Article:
For Her Debut, Abi Daré Confronts ‘Dreams and Intelligence That We Kill’

Writing “The Girl With the Louding Voice,” about a 14-year-old employed as a housemaid, challenged how the novelist viewed a common practice in her native Nigeria.

By Concepción de León | New York Times

The inspiration for Abi Daré’s first book struck when one of her daughters, then 8, didn’t feel like unloading the dishwasher. Daré, who lives in London but grew up in Lagos, told her that there were girls her age in Nigeria who did housework for a living.

“In Nigeria as a whole, education is very valued, but sadly there’s not enough of it to go around because of poverty, and so I wanted to drive that home,” said Abi Daré, the author of “The Girl With the Louding Voice.”
“In Nigeria as a whole, education is very valued, but sadly there’s not enough of it to go around because of poverty, and so I wanted to drive that home,” said Abi Daré, the author of “The Girl With the Louding Voice.”Credit…Ellie Smith for The New York Times

“She stopped and said, ‘But what do you mean, Mom? Do you mean like working, like doing the day’s work in an office, and they get paid? That’s really cool they get paid. Can I get paid?’” Daré recalled in an interview.


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The conversation gave her a new perspective on something that was common among middle-class families like the one in which she was raised: employing young girls as so-called housemaids.

That night, Daré started doing research. She searched “housemaids in Nigeria” and came across articles detailing the violence, mistreatment and low or nonexistent pay that are often part of their working conditions. One account of a 13-year-old girl whose employer scalded her with boiling water stood out. “The report was harrowing,” Daré said, “but what also made it quite painful for me was that her face was a blur, and it just felt like another statistic to report.”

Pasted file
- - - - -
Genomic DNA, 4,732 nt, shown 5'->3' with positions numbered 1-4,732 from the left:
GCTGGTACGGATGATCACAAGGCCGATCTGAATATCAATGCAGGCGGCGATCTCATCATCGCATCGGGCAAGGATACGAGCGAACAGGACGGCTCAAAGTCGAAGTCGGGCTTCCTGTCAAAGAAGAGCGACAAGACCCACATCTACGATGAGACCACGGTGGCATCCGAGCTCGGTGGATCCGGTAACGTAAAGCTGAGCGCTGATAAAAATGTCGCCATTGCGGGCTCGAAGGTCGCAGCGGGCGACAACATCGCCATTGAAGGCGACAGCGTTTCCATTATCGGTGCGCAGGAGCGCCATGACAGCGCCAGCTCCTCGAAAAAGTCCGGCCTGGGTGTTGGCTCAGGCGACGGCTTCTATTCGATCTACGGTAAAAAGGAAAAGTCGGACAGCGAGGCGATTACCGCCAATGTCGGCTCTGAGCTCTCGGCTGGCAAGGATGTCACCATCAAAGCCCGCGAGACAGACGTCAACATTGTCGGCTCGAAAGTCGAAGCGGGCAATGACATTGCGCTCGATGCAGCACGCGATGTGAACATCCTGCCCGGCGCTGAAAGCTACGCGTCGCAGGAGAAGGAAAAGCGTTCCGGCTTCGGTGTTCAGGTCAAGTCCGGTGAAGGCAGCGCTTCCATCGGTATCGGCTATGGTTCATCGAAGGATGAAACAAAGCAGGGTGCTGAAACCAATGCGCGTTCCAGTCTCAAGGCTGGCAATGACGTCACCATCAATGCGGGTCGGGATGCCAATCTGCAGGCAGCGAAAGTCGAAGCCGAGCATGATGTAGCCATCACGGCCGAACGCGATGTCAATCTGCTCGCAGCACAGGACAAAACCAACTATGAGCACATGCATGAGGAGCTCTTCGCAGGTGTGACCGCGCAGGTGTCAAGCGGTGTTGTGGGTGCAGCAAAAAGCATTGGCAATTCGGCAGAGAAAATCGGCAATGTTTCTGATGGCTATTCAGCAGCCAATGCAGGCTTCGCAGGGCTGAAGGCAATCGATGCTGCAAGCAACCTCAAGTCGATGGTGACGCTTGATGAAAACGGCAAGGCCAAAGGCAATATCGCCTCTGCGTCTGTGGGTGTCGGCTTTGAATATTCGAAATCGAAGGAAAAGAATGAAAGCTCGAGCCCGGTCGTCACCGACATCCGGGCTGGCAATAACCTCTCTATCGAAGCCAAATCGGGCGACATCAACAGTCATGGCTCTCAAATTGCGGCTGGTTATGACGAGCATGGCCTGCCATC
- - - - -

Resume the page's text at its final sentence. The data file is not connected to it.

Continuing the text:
Her debut novel, “The Girl With the Louding Voice,” out on Tuesday, gives voice to one such girl. Raised in poverty, 14-year-old Adunni finds work as a housemaid for a rich Lagos family, enduring abuse and exploitation while she yearns to go to school.

Daré, 38, who works in project management for an academic publisher, talked about the novel’s focus on education, writing about class in Nigeria and how she tried to find Adunni’s voice. These are edited excerpts from the conversation.



Why did you decide to write the book in broken English?

I felt that I needed to break her English down and break myself down in the process to understand her, so that she could be understood by anyone else who’s reading it. When I was writing it, I did not think it would get published. So I was really telling myself a story.